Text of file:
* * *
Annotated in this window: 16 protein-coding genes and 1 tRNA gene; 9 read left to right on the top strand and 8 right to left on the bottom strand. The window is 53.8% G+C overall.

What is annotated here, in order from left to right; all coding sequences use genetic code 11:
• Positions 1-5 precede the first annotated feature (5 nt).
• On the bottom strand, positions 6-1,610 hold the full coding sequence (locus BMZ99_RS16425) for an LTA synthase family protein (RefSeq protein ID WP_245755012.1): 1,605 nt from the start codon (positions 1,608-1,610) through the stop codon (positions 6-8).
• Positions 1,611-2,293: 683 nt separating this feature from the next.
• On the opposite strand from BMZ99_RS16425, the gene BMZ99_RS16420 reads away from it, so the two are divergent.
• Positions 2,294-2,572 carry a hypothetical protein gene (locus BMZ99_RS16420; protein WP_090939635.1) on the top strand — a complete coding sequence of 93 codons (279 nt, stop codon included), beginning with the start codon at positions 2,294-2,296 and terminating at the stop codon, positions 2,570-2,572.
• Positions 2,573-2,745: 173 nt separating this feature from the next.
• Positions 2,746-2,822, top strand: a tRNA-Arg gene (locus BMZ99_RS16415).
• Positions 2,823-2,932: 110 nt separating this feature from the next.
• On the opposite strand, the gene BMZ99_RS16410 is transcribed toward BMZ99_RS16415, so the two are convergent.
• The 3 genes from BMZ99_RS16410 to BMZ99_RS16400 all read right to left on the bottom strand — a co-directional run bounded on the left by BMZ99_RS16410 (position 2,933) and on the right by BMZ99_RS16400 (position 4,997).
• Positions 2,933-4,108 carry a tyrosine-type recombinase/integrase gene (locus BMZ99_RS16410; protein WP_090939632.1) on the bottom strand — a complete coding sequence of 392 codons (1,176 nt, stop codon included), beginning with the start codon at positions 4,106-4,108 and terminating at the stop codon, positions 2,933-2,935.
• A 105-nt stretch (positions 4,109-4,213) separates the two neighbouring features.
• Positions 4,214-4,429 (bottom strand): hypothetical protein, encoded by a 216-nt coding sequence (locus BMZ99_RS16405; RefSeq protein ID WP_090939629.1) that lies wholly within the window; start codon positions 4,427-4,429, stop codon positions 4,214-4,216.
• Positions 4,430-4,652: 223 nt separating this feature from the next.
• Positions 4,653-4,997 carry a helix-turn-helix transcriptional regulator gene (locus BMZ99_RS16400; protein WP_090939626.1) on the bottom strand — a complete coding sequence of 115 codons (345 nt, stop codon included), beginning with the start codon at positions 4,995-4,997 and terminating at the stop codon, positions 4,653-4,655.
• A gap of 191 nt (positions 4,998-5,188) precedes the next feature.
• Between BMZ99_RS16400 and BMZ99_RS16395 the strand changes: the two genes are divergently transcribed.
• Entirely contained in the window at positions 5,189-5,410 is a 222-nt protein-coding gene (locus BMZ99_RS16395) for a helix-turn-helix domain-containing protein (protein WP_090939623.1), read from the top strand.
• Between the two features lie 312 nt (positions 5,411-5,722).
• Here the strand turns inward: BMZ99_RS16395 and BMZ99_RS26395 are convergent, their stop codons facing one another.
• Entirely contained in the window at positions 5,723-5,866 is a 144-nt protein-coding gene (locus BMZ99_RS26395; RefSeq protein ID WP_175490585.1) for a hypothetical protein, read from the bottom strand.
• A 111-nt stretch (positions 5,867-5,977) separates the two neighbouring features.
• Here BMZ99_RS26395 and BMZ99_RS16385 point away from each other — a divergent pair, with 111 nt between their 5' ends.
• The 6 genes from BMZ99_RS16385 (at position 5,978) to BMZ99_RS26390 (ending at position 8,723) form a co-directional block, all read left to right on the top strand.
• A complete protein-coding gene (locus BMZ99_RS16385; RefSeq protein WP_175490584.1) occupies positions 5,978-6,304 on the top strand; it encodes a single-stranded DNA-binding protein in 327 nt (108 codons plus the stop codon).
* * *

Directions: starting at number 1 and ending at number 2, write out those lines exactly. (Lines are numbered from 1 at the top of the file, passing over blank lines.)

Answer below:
Annotated in this window: 16 protein-coding genes and 1 tRNA gene; 9 read left to right on the top strand and 8 right to left on the bottom strand. The window is 53.8% G+C overall.

What is annotated here, in order from left to right; all coding sequences use genetic code 11: